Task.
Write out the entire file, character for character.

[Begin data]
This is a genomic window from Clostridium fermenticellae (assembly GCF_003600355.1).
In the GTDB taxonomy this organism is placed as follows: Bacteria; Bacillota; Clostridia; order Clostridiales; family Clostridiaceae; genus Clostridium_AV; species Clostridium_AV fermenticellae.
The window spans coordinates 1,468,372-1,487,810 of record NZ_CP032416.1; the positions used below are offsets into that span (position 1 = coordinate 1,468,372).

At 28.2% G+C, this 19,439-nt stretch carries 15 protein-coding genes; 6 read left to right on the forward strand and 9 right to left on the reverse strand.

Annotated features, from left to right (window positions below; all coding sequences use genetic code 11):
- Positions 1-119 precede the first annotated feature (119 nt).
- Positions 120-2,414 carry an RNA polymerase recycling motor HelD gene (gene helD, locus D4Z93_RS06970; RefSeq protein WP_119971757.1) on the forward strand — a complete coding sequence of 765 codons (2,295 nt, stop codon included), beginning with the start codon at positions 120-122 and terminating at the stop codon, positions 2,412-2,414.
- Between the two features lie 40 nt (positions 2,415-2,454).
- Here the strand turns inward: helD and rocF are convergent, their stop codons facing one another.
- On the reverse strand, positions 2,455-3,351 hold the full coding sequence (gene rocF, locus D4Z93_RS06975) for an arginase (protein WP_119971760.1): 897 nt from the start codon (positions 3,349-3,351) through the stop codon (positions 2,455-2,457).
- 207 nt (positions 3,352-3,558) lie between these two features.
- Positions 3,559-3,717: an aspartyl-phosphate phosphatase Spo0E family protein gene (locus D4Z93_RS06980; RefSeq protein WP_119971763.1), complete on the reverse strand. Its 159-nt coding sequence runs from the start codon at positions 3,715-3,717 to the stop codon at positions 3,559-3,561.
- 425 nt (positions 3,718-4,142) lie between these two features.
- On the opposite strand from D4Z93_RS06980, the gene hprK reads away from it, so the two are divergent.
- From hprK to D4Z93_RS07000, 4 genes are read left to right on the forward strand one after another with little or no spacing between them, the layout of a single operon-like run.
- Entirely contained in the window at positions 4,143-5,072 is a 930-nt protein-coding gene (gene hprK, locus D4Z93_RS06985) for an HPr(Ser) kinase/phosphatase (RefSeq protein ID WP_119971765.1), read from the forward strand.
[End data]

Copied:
This is a genomic window from Clostridium fermenticellae (assembly GCF_003600355.1).
In the GTDB taxonomy this organism is placed as follows: Bacteria; Bacillota; Clostridia; order Clostridiales; family Clostridiaceae; genus Clostridium_AV; species Clostridium_AV fermenticellae.
The window spans coordinates 1,468,372-1,487,810 of record NZ_CP032416.1; the positions used below are offsets into that span (position 1 = coordinate 1,468,372).

At 28.2% G+C, this 19,439-nt stretch carries 15 protein-coding genes; 6 read left to right on the forward strand and 9 right to left on the reverse strand.

Annotated features, from left to right (window positions below; all coding sequences use genetic code 11):
- Positions 1-119 precede the first annotated feature (119 nt).
- Positions 120-2,414 carry an RNA polymerase recycling motor HelD gene (gene helD, locus D4Z93_RS06970; RefSeq protein WP_119971757.1) on the forward strand — a complete coding sequence of 765 codons (2,295 nt, stop codon included), beginning with the start codon at positions 120-122 and terminating at the stop codon, positions 2,412-2,414.
- Between the two features lie 40 nt (positions 2,415-2,454).
- Here the strand turns inward: helD and rocF are convergent, their stop codons facing one another.
- On the reverse strand, positions 2,455-3,351 hold the full coding sequence (gene rocF, locus D4Z93_RS06975) for an arginase (protein WP_119971760.1): 897 nt from the start codon (positions 3,349-3,351) through the stop codon (positions 2,455-2,457).
- 207 nt (positions 3,352-3,558) lie between these two features.
- Positions 3,559-3,717: an aspartyl-phosphate phosphatase Spo0E family protein gene (locus D4Z93_RS06980; RefSeq protein WP_119971763.1), complete on the reverse strand. Its 159-nt coding sequence runs from the start codon at positions 3,715-3,717 to the stop codon at positions 3,559-3,561.
- 425 nt (positions 3,718-4,142) lie between these two features.
- On the opposite strand from D4Z93_RS06980, the gene hprK reads away from it, so the two are divergent.
- From hprK to D4Z93_RS07000, 4 genes are read left to right on the forward strand one after another with little or no spacing between them, the layout of a single operon-like run.
- Entirely contained in the window at positions 4,143-5,072 is a 930-nt protein-coding gene (gene hprK, locus D4Z93_RS06985) for an HPr(Ser) kinase/phosphatase (RefSeq protein ID WP_119971765.1), read from the forward strand.